// Get the RealtimeTransform component
    RealtimeTransform realtimeTransform = myObject.GetComponent<RealtimeTransform>();

    // Request Ownership
    realtimeTransform.RequestOwnership();
}

However, before you can use this on a custom RealtimeComponent, you'll need to make sure your RealtimeModel includes a meta-model.

If you haven't already, it's worth reading the How Normcore Works page to fully understand the relationship between RealtimeComponent and RealtimeModel. In Normcore, all state is stored on the RealtimeModel, and ownership + lifetime flags are no different. All ownership calls to RealtimeComponent just update the state of the model to reflect the new owner. However, in order for ownership to work, you need to compile your model with a meta-model:

 





[RealtimeModel(createMetaModel: true)]
public partial class MyModel {
    [RealtimeProperty(1, true)]
    private float _myNumber;
}

The only change is the addition of createMetaModel: true in the RealtimeModel attribute constructor. This tells Normcore to compile your model with a meta-model, which is where all ownership state will be stored in order to send to the server.

# Lifetime flags

Lifetime flags tell the server how long the state for a model should be retained. Models can be set to persist between sessions, or they can be automatically deleted when the owner leaves the room or the last client leaves the room.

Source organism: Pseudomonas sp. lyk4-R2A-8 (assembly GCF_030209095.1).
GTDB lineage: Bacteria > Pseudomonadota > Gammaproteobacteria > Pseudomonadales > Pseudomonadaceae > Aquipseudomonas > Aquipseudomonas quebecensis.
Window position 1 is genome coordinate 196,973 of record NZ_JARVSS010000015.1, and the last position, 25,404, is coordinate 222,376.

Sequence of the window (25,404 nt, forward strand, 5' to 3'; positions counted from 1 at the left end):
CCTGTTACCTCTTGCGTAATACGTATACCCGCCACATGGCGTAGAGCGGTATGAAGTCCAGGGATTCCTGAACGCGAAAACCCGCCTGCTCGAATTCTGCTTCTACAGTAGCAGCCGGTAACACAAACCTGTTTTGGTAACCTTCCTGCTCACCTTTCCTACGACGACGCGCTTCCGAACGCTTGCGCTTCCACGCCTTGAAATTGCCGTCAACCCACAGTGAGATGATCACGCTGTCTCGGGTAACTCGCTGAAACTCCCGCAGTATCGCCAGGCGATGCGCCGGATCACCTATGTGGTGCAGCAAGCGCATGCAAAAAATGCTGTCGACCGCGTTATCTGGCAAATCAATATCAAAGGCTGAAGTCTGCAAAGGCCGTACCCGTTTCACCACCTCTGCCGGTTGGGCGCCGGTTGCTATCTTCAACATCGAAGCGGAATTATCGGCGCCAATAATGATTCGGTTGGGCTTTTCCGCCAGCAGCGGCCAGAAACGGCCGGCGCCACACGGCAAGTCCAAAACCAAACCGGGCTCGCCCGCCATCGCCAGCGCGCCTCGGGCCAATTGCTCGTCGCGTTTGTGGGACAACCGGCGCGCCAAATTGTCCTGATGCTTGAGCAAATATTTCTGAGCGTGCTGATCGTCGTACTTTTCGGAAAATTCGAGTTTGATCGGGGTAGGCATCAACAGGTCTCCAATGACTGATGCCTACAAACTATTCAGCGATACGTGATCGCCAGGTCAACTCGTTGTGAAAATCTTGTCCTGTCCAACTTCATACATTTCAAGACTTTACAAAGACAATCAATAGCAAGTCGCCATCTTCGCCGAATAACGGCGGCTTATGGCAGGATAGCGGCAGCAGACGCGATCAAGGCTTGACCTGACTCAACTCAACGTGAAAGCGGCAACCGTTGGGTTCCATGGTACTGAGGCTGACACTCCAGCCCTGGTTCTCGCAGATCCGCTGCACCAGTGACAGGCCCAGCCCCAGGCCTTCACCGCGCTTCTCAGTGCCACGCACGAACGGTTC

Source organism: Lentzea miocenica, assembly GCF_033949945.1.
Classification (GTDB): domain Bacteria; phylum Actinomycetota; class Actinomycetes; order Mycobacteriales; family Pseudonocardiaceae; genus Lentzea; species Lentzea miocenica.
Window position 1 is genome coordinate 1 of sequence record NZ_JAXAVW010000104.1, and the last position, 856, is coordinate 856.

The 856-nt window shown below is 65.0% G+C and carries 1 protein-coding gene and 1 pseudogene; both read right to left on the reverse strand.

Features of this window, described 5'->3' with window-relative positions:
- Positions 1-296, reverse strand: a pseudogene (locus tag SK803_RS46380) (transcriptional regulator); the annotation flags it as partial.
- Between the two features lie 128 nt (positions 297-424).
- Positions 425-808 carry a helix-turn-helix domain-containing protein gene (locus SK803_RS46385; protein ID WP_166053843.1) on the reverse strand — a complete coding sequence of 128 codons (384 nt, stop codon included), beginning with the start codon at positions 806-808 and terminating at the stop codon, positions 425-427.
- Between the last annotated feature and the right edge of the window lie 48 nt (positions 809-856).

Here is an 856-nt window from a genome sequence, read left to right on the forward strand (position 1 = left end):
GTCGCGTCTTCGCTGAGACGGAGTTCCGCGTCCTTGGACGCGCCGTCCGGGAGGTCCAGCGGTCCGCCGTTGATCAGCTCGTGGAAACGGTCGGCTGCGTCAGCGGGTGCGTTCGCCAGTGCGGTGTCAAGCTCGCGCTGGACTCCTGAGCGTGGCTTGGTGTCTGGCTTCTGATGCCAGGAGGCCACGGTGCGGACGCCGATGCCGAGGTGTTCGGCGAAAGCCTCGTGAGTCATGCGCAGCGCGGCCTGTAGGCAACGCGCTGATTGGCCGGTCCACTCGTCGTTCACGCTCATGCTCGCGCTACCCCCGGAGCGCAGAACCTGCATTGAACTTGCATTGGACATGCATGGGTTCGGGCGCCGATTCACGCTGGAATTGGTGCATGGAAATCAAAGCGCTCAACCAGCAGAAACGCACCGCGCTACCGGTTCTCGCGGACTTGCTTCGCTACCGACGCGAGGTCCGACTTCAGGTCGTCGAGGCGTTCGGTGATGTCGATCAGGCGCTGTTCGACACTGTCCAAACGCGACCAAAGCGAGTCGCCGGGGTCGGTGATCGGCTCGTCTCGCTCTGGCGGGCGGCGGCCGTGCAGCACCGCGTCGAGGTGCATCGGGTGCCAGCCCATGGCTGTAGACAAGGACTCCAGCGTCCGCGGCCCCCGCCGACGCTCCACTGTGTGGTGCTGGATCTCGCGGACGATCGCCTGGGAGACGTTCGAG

If you're writing a collaborative application, you may want things like objects or brush strokes to persist between sessions. However, a model that represents game state like the current score, you might want it to reset to zero after everyone leaves. If you have prefabs that represent players, you may want them to be destroyed when a player disconnects. Lifetime flags are used to denote how the server should treat each model in the datastore.

We always recommend you use lifetime flags instead of trying to write this logic yourself. If you write logic that tries to make any datastore changes when a player gets disconnected, there's no guarantee they will run successfully, especially if the user's connection is improperly terminated. However, the server will always ensure lifetime flags are honored regardless of whether a client's connection was closed properly or not.